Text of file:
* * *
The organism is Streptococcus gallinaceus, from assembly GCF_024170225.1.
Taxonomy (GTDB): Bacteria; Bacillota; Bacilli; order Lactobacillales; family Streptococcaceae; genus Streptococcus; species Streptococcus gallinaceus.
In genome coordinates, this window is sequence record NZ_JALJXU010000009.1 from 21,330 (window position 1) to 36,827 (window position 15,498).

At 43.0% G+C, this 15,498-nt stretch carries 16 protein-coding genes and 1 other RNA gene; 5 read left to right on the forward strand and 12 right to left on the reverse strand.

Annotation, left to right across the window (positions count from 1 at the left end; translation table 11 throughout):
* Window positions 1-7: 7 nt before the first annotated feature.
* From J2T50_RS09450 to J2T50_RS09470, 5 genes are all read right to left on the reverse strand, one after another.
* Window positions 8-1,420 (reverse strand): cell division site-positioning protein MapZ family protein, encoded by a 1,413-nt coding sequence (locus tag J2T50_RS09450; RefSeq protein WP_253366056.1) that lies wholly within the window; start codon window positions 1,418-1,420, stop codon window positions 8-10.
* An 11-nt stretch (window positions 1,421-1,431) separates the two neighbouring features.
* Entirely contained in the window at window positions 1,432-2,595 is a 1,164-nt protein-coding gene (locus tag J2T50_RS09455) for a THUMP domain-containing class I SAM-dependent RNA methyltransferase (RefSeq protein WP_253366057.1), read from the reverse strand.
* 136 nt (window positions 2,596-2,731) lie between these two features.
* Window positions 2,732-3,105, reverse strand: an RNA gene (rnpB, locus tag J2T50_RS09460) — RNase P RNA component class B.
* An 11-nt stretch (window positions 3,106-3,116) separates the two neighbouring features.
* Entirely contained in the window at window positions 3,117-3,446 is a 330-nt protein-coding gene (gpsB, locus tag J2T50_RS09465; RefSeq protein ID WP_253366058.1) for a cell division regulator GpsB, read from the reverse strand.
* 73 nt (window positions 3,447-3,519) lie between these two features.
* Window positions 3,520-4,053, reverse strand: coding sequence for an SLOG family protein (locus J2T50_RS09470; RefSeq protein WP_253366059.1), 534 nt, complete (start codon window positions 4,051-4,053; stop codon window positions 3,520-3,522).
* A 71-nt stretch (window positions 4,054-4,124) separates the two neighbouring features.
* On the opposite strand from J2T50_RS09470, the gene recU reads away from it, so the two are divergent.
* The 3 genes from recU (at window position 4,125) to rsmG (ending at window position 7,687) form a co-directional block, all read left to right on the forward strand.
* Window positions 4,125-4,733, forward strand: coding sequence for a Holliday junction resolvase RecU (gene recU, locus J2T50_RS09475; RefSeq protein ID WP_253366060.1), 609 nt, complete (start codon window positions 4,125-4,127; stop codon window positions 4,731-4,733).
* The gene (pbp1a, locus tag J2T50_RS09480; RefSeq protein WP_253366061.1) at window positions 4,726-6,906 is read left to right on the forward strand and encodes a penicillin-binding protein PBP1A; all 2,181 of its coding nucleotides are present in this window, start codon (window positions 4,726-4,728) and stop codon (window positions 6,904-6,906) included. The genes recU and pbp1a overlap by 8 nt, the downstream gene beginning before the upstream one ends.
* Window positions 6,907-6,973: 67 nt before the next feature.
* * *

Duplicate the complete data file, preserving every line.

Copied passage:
The organism is Streptococcus gallinaceus, from assembly GCF_024170225.1.
Taxonomy (GTDB): Bacteria; Bacillota; Bacilli; order Lactobacillales; family Streptococcaceae; genus Streptococcus; species Streptococcus gallinaceus.
In genome coordinates, this window is sequence record NZ_JALJXU010000009.1 from 21,330 (window position 1) to 36,827 (window position 15,498).

At 43.0% G+C, this 15,498-nt stretch carries 16 protein-coding genes and 1 other RNA gene; 5 read left to right on the forward strand and 12 right to left on the reverse strand.

Annotation, left to right across the window (positions count from 1 at the left end; translation table 11 throughout):
* Window positions 1-7: 7 nt before the first annotated feature.
* From J2T50_RS09450 to J2T50_RS09470, 5 genes are all read right to left on the reverse strand, one after another.
* Window positions 8-1,420 (reverse strand): cell division site-positioning protein MapZ family protein, encoded by a 1,413-nt coding sequence (locus tag J2T50_RS09450; RefSeq protein WP_253366056.1) that lies wholly within the window; start codon window positions 1,418-1,420, stop codon window positions 8-10.
* An 11-nt stretch (window positions 1,421-1,431) separates the two neighbouring features.
* Entirely contained in the window at window positions 1,432-2,595 is a 1,164-nt protein-coding gene (locus tag J2T50_RS09455) for a THUMP domain-containing class I SAM-dependent RNA methyltransferase (RefSeq protein WP_253366057.1), read from the reverse strand.
* 136 nt (window positions 2,596-2,731) lie between these two features.
* Window positions 2,732-3,105, reverse strand: an RNA gene (rnpB, locus tag J2T50_RS09460) — RNase P RNA component class B.
* An 11-nt stretch (window positions 3,106-3,116) separates the two neighbouring features.
* Entirely contained in the window at window positions 3,117-3,446 is a 330-nt protein-coding gene (gpsB, locus tag J2T50_RS09465; RefSeq protein ID WP_253366058.1) for a cell division regulator GpsB, read from the reverse strand.
* 73 nt (window positions 3,447-3,519) lie between these two features.
* Window positions 3,520-4,053, reverse strand: coding sequence for an SLOG family protein (locus J2T50_RS09470; RefSeq protein WP_253366059.1), 534 nt, complete (start codon window positions 4,051-4,053; stop codon window positions 3,520-3,522).
* A 71-nt stretch (window positions 4,054-4,124) separates the two neighbouring features.
* On the opposite strand from J2T50_RS09470, the gene recU reads away from it, so the two are divergent.
* The 3 genes from recU (at window position 4,125) to rsmG (ending at window position 7,687) form a co-directional block, all read left to right on the forward strand.
* Window positions 4,125-4,733, forward strand: coding sequence for a Holliday junction resolvase RecU (gene recU, locus J2T50_RS09475; RefSeq protein ID WP_253366060.1), 609 nt, complete (start codon window positions 4,125-4,127; stop codon window positions 4,731-4,733).
* The gene (pbp1a, locus tag J2T50_RS09480; RefSeq protein WP_253366061.1) at window positions 4,726-6,906 is read left to right on the forward strand and encodes a penicillin-binding protein PBP1A; all 2,181 of its coding nucleotides are present in this window, start codon (window positions 4,726-4,728) and stop codon (window positions 6,904-6,906) included. The genes recU and pbp1a overlap by 8 nt, the downstream gene beginning before the upstream one ends.
* Window positions 6,907-6,973: 67 nt before the next feature.